Faine Opines

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Category: Taiwan

Taiwan: The Maokong Gondola, Ignore Hello Kity

The Maokong gondola.

The Maokong gondola.

Taiwan’s tourism board is very intent on getting you to go try out the Maokong Gondola.  A gondola system imported from France, Taipei hails it as one of its top tourist destinations, allowing visitors to be conveniently ferried from the Taipei Zoo to the Zhinan Temple without having to clog up the roads or hail a cab.

As more than a bit of a contrary dick, I’m normally suspicious of tourist attractions that people are very aggressively trying to get me to go see. Especially when they’re thoroughly emblazoned with Hello Kitty, which is exactly what the powers that be have done: little cartoons of Hello Kitty greeting pandas. Hello Kitty riding the gondola – expressions of Taiwan’s national romance with a bizarre little mouthless cat.

Farmer at Maokong.

Farmer at Maokong.

Regardless. We went and did it, and we were very happy we did, because the Taipei gondola system is a remarkably relaxing (and pleasingly cool) way to spend the day.  To reach the gondola stop, we jumped on the endlessly convenient MRT and rode to the Taipei Zoo Station, which we could readily identify from the sea of panda images at the stop. A nice young college student who attended Michigan State made sure we went to the right place, as often happens in Taipei: a concerned local will find themselves wondering if you have any clue what you’re doing, and will steer you in the right direction.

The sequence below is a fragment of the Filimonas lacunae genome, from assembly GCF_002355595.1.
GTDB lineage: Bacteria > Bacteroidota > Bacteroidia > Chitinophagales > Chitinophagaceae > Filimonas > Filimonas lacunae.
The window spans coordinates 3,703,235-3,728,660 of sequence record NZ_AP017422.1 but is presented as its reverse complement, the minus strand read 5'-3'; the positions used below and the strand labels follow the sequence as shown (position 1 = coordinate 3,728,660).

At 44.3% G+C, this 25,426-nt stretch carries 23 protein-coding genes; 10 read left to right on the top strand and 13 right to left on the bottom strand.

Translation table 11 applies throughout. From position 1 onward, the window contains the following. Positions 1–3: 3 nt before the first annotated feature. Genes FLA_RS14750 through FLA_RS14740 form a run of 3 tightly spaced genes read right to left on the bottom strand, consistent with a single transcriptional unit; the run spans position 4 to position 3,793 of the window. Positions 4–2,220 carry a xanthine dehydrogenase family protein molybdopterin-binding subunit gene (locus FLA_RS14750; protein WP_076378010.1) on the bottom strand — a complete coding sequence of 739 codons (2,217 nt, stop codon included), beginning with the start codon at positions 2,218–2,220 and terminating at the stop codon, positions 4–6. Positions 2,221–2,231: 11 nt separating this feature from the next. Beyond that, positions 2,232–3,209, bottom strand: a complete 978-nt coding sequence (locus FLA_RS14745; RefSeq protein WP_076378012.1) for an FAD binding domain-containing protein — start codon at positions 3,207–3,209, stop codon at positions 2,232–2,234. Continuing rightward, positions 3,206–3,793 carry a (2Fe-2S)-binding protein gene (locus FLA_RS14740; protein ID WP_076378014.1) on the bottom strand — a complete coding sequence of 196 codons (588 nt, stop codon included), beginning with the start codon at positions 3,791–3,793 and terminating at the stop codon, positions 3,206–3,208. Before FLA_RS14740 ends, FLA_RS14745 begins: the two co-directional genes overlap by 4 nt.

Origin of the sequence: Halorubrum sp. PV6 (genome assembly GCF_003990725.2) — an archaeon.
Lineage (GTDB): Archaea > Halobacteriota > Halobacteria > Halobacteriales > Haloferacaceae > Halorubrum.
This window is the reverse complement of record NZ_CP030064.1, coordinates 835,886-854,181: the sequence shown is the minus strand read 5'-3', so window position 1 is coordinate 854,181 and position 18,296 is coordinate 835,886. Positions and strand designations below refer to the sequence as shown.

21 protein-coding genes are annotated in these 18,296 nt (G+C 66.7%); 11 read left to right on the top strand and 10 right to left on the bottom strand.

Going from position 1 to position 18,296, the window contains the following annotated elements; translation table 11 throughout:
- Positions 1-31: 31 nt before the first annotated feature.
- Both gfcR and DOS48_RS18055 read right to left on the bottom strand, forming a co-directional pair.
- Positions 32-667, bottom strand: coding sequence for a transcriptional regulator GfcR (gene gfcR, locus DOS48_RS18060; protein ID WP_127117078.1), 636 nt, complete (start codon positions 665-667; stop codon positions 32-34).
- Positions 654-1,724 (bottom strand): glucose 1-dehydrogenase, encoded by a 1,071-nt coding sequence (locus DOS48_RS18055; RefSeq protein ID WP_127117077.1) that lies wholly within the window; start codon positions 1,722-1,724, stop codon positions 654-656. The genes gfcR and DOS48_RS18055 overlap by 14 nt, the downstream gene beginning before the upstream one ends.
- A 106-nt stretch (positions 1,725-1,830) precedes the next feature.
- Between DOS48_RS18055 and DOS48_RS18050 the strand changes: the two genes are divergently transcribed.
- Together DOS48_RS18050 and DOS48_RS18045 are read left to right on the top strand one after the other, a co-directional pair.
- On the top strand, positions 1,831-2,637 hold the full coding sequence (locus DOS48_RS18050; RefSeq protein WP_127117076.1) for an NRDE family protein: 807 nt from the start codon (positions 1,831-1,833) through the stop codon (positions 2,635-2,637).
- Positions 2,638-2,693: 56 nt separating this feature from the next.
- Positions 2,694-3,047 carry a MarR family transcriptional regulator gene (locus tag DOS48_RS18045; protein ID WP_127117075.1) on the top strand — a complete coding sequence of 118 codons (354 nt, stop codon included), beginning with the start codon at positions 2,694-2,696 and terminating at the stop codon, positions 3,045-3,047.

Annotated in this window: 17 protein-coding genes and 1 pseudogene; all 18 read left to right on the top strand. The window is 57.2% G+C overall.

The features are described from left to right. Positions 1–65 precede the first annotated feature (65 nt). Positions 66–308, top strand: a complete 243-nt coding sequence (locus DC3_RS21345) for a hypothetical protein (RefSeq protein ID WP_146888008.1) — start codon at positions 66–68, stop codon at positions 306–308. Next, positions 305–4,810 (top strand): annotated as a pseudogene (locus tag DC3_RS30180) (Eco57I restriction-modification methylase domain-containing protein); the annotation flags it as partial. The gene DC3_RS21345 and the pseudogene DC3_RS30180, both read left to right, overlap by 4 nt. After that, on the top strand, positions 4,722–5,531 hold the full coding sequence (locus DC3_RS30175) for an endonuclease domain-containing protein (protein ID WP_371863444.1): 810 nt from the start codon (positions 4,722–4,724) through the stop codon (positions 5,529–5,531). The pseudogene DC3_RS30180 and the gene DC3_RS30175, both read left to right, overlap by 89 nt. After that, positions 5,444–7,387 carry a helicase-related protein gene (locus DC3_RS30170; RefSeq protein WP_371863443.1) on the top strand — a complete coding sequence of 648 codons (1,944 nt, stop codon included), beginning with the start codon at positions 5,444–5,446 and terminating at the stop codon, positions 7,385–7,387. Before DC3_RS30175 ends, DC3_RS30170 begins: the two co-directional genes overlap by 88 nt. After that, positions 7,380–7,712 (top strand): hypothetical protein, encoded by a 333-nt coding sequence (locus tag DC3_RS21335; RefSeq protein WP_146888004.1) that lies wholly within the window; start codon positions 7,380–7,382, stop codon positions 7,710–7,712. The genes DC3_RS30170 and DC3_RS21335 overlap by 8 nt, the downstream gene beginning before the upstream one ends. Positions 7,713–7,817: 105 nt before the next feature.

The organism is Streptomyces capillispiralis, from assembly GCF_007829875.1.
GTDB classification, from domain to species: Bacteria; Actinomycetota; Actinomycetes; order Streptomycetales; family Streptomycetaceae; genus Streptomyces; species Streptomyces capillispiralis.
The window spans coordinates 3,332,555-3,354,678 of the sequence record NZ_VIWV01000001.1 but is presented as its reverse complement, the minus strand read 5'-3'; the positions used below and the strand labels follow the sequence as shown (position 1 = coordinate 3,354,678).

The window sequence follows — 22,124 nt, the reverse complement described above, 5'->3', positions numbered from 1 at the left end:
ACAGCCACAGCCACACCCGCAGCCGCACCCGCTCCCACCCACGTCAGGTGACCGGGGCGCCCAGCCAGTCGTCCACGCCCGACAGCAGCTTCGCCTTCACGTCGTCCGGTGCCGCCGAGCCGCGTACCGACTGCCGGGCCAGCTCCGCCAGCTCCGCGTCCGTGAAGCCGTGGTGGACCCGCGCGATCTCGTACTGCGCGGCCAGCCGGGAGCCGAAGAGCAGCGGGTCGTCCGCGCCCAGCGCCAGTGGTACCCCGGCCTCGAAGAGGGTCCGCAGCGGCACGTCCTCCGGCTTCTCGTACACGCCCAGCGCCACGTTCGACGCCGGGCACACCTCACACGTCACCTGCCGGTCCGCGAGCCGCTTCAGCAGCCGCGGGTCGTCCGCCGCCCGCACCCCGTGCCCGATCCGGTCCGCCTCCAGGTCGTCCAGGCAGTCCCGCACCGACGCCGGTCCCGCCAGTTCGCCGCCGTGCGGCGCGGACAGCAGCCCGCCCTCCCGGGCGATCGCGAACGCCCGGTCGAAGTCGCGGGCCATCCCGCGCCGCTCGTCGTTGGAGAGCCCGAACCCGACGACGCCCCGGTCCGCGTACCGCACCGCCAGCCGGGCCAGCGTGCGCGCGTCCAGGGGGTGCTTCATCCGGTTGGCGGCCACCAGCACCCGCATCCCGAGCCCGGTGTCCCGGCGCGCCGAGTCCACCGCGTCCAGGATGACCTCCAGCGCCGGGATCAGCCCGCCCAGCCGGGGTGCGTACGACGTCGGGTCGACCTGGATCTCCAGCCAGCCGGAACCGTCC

Views from the gondola.

Views from the gondola.

Gondola passes were inexpensive, and we were able to swipe ourselves into the boarding area with the same EasyCard we’d purchased and filled up on our first day here. You’re charged based on how many stations you exit at. Even though it was a Friday afternoon in summer, we got there around 10:30 AM and were pleased to find there were no lines.